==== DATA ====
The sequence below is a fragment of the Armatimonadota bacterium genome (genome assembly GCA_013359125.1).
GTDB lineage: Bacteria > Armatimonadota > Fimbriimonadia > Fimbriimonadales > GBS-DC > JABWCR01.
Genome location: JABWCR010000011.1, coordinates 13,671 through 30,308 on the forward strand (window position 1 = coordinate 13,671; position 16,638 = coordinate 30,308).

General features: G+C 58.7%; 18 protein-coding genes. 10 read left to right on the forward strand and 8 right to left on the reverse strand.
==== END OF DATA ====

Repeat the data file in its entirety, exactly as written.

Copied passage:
The sequence below is a fragment of the Armatimonadota bacterium genome (genome assembly GCA_013359125.1).
GTDB lineage: Bacteria > Armatimonadota > Fimbriimonadia > Fimbriimonadales > GBS-DC > JABWCR01.
Genome location: JABWCR010000011.1, coordinates 13,671 through 30,308 on the forward strand (window position 1 = coordinate 13,671; position 16,638 = coordinate 30,308).

General features: G+C 58.7%; 18 protein-coding genes. 10 read left to right on the forward strand and 8 right to left on the reverse strand.